Monday, November 17, 2014

Cardinal del Monte Reprise

Portrait of Francesco Maria del Monte
Ottavio Leoni (1578–1630)
In the early seventeenth century, Cardinal Francesco Maria del Monte was the unofficial Florentine cultural ambassador in Rome. He regularly entertained visiting dignitaries and represented the Medici family's interests within the Vatican. He was an avid art collector, glass enthusiast and amateur alchemist.  He was a patron to the artist Caravaggio, to the astronomer Galileo and a dear friend to Neri's employer Don Antonio de' Medici.

There is a chance that he met Glassmaker Antonio Neri in person; in 1602 he visited the Casino di San Marco, where the glass foundry was located and he returned in 1608, although by then Neri was in Antwerp. The strong bond of affection between Don Antonio and Cardinal Del Monte is clear from their extensive correspondence and gifts to each other.  In addition to their passion for alchemy, the two shared a strong interest in glassmaking technology.

Del Monte collaborated with Niccol├▓ Sisti, the grand duke's glass foundry master at Pisa, where Neri also worked for a time. Sisti often provided Del Monte with glassware for Medici customers within the College of Cardinals in Rome. Thanks to the cardinal's patronage, many glassmakers in Rome were brought to the appreciation of the papal court.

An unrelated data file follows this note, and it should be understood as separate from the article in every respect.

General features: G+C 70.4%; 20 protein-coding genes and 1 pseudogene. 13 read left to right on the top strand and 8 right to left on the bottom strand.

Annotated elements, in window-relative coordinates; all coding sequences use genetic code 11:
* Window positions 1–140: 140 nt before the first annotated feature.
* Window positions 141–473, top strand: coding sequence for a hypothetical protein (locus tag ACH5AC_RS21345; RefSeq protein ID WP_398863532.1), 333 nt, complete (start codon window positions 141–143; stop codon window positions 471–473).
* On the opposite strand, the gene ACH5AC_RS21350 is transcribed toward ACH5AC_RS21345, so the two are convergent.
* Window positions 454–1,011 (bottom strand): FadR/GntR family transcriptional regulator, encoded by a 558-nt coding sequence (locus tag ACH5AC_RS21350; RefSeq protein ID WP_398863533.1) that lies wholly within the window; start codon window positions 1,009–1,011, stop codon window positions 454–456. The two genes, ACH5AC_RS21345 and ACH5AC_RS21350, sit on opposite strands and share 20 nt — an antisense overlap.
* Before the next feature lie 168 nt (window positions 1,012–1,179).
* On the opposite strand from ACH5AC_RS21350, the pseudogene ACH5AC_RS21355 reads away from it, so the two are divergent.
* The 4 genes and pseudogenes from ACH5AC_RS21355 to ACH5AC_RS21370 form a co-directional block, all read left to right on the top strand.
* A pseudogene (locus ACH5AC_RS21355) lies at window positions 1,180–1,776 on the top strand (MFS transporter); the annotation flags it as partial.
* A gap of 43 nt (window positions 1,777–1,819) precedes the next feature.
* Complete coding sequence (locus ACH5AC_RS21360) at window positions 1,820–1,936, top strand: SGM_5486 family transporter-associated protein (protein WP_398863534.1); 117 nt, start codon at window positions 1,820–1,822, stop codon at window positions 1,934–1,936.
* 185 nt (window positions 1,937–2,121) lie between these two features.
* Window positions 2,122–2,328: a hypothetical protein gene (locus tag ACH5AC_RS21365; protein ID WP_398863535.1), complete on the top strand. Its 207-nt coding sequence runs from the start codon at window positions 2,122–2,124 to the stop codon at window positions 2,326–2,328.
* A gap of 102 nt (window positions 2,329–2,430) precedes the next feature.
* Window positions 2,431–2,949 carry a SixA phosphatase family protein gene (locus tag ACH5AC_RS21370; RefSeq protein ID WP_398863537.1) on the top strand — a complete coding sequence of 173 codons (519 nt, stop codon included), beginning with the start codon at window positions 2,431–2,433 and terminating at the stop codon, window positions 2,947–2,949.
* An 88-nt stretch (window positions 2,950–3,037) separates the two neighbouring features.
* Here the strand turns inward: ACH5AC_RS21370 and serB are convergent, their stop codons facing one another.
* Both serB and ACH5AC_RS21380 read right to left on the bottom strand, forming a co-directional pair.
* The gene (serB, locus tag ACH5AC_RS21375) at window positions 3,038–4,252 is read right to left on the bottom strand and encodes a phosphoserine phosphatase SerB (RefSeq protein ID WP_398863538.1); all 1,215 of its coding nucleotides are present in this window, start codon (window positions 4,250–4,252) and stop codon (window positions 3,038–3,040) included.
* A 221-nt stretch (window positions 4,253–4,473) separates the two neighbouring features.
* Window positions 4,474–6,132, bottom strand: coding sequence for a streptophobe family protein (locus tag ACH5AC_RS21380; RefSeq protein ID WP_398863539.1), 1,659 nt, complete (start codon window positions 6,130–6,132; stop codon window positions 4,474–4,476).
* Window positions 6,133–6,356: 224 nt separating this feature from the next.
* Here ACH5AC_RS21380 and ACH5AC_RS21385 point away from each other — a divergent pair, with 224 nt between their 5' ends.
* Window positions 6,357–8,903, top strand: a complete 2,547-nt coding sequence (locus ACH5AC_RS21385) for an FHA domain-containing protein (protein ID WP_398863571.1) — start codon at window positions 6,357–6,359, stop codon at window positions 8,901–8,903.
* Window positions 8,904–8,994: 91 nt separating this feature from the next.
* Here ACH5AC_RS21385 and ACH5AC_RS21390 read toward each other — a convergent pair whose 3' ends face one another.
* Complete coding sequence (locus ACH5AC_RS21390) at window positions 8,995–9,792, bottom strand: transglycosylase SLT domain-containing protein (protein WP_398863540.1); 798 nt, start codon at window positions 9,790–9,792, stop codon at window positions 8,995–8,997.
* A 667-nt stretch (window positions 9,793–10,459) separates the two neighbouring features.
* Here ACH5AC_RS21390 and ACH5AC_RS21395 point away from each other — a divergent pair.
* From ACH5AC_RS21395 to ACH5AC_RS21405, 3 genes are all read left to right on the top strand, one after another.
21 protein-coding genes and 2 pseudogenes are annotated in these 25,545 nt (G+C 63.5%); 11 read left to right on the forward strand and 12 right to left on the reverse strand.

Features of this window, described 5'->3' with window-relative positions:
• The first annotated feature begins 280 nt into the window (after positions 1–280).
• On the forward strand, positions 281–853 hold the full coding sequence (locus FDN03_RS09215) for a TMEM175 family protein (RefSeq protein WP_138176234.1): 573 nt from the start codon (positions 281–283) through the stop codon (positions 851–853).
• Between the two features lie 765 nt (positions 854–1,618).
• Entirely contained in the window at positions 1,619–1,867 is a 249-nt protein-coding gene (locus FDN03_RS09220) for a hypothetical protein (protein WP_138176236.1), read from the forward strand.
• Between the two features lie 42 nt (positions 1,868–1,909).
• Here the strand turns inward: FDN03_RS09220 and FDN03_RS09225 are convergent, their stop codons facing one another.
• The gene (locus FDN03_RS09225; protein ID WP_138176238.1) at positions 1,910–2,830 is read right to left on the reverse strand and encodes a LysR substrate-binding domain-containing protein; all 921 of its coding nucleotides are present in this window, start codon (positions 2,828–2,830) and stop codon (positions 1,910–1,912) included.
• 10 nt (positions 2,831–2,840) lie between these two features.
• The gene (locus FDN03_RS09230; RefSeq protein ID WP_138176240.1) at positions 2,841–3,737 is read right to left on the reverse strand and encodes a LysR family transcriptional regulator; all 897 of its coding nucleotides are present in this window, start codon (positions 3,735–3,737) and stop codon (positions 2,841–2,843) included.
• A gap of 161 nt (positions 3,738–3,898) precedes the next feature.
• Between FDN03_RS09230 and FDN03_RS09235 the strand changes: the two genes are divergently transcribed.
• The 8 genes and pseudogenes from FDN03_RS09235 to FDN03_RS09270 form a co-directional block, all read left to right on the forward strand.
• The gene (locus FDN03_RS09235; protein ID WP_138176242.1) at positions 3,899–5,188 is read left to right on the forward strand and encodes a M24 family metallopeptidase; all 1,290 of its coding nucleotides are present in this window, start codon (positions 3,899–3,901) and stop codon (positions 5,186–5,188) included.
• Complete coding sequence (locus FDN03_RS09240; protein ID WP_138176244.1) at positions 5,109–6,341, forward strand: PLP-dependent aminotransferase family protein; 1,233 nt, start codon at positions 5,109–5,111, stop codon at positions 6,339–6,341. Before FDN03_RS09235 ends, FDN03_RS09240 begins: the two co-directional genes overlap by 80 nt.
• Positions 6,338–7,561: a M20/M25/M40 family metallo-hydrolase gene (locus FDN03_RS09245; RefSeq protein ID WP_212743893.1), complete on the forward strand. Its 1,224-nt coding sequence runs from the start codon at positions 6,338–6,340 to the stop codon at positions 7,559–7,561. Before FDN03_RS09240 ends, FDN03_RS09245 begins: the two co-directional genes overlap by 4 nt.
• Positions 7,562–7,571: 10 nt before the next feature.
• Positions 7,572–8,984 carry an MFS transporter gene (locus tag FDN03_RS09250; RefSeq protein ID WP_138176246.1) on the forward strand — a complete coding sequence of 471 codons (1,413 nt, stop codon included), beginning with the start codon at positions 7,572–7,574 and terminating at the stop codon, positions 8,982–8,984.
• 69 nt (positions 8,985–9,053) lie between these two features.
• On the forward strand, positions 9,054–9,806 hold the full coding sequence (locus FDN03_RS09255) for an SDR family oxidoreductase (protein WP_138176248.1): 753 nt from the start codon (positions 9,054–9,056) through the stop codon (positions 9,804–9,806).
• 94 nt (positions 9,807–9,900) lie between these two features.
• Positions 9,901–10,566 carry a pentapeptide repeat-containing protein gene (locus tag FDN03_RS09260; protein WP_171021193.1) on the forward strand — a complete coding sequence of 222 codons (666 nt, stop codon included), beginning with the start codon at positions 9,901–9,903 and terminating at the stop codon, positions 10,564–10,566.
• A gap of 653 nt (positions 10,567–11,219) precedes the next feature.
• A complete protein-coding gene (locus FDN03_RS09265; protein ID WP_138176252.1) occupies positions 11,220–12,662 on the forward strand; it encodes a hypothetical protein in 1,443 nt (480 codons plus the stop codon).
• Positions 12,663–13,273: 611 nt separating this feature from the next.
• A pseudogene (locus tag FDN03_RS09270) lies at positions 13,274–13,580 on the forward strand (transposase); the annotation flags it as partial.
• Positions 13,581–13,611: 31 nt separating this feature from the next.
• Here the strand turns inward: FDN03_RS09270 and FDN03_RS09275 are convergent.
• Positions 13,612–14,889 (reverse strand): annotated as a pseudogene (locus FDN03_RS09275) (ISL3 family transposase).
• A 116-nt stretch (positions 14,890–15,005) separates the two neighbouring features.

There are indications in Neri's 1600 manuscript that he visited Rome. If so, it is hard to imagine him not seeking an audience with the cardinal, either at his villa on the Pincio,  overlooking the city or at the Palazzo Madama, now offices of the Italian Senate. The palazzo was Del Monte's main residence near the center of Rome, appointed in fabulous luxury and arranged to accommodate a constant flow of dignitaries from around the world. The villa, on the other hand, was where his alchemy laboratory was located. This was a more secluded retreat where the cardinal could entertain guests with more discretion.

Del Monte's will shows that at the palazzo he maintained an entire room, "gabinetto dei vetri" [cabinet of glasswork] that housed five hundred pieces of glassware. It cannot go without mention that he was also the proud owner of what has become one of most celebrated pieces of ancient glass, now referred to as the Portland Vase.

This post first appeared on 27 November, 2013.

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